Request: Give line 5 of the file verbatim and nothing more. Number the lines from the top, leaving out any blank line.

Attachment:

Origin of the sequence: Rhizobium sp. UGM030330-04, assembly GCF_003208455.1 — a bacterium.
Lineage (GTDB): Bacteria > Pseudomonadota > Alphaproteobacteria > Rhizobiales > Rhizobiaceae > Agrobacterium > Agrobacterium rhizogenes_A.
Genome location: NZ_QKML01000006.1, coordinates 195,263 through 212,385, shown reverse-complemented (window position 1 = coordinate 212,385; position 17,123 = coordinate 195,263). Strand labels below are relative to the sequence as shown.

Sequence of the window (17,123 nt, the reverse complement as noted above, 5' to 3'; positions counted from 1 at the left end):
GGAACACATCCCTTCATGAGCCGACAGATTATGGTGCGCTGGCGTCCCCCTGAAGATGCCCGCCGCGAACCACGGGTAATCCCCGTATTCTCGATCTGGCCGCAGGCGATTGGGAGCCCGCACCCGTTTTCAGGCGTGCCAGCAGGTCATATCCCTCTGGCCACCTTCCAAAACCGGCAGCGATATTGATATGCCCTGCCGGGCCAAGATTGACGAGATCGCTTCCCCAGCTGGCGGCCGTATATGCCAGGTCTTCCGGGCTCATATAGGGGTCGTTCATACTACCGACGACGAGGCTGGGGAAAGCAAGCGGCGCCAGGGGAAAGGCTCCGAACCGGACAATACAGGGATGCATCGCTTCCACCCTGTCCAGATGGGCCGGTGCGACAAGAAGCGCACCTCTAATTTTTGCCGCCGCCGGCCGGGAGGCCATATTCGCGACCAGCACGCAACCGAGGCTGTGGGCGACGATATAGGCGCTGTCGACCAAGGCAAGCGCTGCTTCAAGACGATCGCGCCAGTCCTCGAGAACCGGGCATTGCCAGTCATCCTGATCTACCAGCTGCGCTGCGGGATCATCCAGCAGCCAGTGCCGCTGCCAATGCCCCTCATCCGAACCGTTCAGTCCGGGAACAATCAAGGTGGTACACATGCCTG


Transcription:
GGAACACATCCCTTCATGAGCCGACAGATTATGGTGCGCTGGCGTCCCCCTGAAGATGCCCGCCGCGAACCACGGGTAATCCCCGTATTCTCGATCTGGCCGCAGGCGATTGGGAGCCCGCACCCGTTTTCAGGCGTGCCAGCAGGTCATATCCCTCTGGCCACCTTCCAAAACCGGCAGCGATATTGATATGCCCTGCCGGGCCAAGATTGACGAGATCGCTTCCCCAGCTGGCGGCCGTATATGCCAGGTCTTCCGGGCTCATATAGGGGTCGTTCATACTACCGACGACGAGGCTGGGGAAAGCAAGCGGCGCCAGGGGAAAGGCTCCGAACCGGACAATACAGGGATGCATCGCTTCCACCCTGTCCAGATGGGCCGGTGCGACAAGAAGCGCACCTCTAATTTTTGCCGCCGCCGGCCGGGAGGCCATATTCGCGACCAGCACGCAACCGAGGCTGTGGGCGACGATATAGGCGCTGTCGACCAAGGCAAGCGCTGCTTCAAGACGATCGCGCCAGTCCTCGAGAACCGGGCATTGCCAGTCATCCTGATCTACCAGCTGCGCTGCGGGATCATCCAGCAGCCAGTGCCGCTGCCAATGCCCCTCATCCGAACCGTTCAGTCCGGGAACAATCAAGGTGGTACACATGCCTG